I’m a fan of literary tropes. They are a metaphorical soundtrack to the novel I’m reading. They are Lego blocks moulded by the collective imagination that help us quickly to build a story we’ll enjoy. I particularly enjoy trope twisting, a kind of ParKour for novelists, helping my imagination leap from the expected to the original.
Yet it is possible to go a trope too far, usually when the trope has mutated into an underlying idea or emotion that I find unpleasant.
Here are my top three avoid-if-you can tropes:
The Eternal Triangle
When they’re done well, romantic triangles can be fun.
A woman having to choose between the affections of two highly desirable men who are not only besotted by her but willing to compete for her favour is a fantasy so far away from most people’s experience that it is irresistible.
What turns me off is when the triangle becomes eternal. When the woman refuses to choose. When having a choice becomes more important than who is chosen. I have no moral objection to this. I dislike it because it kills the momentum of the story, stalls the development of the characters and erodes my empathy for everyone involved. The worst examples I’ve encountered are in Urban Fantasy. When the participants are immortal, the triangle really can be eternal.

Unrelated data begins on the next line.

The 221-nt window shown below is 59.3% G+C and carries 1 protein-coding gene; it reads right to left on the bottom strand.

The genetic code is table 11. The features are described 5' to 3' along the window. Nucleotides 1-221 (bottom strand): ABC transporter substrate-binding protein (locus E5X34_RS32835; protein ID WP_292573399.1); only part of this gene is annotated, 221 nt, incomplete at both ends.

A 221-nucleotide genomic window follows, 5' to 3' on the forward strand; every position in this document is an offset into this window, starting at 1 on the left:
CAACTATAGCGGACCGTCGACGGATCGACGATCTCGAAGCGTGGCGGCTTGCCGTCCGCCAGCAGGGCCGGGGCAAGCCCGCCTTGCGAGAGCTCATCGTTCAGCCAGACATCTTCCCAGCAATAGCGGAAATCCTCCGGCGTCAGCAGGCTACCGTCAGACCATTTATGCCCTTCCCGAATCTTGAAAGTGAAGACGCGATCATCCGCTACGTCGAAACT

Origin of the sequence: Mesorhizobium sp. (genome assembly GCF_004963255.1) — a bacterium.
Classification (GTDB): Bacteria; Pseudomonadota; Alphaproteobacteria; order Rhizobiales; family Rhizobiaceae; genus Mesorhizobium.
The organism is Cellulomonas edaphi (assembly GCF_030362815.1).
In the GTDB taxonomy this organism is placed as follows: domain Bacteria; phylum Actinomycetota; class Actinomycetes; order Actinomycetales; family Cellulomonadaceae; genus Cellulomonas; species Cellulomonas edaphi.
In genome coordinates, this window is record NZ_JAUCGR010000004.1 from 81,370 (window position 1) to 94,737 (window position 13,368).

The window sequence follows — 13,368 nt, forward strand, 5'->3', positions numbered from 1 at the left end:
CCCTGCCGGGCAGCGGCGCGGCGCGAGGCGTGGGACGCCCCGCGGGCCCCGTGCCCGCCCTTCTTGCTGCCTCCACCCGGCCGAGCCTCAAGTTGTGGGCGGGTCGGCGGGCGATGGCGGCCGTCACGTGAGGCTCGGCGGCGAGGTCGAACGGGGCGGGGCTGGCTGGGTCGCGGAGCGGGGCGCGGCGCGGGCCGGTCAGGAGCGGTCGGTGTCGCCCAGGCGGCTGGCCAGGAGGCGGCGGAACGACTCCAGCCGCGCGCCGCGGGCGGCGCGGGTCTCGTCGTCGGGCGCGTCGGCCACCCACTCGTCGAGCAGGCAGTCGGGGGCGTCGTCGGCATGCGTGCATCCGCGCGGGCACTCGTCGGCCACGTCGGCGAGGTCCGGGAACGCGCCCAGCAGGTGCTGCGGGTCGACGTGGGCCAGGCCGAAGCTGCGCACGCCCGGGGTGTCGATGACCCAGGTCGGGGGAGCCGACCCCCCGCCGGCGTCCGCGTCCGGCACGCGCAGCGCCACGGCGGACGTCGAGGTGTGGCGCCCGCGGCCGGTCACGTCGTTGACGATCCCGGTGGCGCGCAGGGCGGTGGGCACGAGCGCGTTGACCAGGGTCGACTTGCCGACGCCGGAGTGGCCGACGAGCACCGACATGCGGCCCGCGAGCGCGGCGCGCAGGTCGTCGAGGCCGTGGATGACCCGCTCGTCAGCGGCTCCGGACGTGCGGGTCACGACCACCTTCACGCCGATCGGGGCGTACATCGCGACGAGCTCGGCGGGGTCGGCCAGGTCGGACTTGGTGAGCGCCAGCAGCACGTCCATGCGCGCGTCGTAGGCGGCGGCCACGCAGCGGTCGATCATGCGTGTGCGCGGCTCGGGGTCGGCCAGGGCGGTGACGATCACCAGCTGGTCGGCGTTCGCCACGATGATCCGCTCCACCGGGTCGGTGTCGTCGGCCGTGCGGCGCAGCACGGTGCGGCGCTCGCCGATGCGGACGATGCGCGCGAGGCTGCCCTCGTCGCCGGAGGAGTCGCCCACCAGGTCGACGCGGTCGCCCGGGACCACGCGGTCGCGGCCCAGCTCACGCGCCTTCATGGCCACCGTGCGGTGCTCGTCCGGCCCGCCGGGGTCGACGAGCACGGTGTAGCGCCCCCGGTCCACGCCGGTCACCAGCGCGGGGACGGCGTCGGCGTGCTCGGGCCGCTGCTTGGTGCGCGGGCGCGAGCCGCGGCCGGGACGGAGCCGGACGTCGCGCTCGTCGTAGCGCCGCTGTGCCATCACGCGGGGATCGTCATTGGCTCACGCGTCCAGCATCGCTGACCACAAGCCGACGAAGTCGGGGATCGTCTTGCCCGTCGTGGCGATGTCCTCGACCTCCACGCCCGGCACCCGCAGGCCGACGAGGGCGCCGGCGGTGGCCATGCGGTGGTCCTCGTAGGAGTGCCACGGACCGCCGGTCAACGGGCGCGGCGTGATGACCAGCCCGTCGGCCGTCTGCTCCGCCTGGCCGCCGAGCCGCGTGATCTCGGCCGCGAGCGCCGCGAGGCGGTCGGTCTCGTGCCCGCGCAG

Thrillers that turn women into victims
Nothing turns me off faster than a thriller that turns women into victims, especially victims that get raped/tortured/murdered to move the plot along.
This trope isn’t about the women as individuals. It’s about women as an easy and somehow deserving target of violence and hate.
The worst uses of this trope are the ones that take a voyeuristic delight in the destruction of the women: their humiliation, their awareness of their helplessness, their pain. I don’t need this in my head.
I liked Derek Miller’s advice to thriller writers: if you’ve written a thriller where a woman gets killed, swap the genders of your characters and see if the story still works.
The stalk and kill tropes have evolved now so that the most likely target is a strong, brave woman who will put up a fight. She’ll still lose of course. Which I think exposes the misogynistic glee that powers this trope.
The Genius Serial Killer
I think of this as the “Criminal Minds” trope. It lionises the serial killer. It shows them as clever, daring and powerful.
“Yes, they may be broken and of course they’re evil,” the trope says, “but boy do they burn brightly.”
At its worst, this trope becomes a sort of death porn that speaks to the fantasies of men who feel diminished by having to stay within the boundaries of civilised behaviour and who get a thrill from the idea that someone out there is smart enough and tough enough to do it again and again and get away with it.
I admire Val McDermid’s writing but I can no longer bring myself to read her Tony Hill and Carol Jordan series.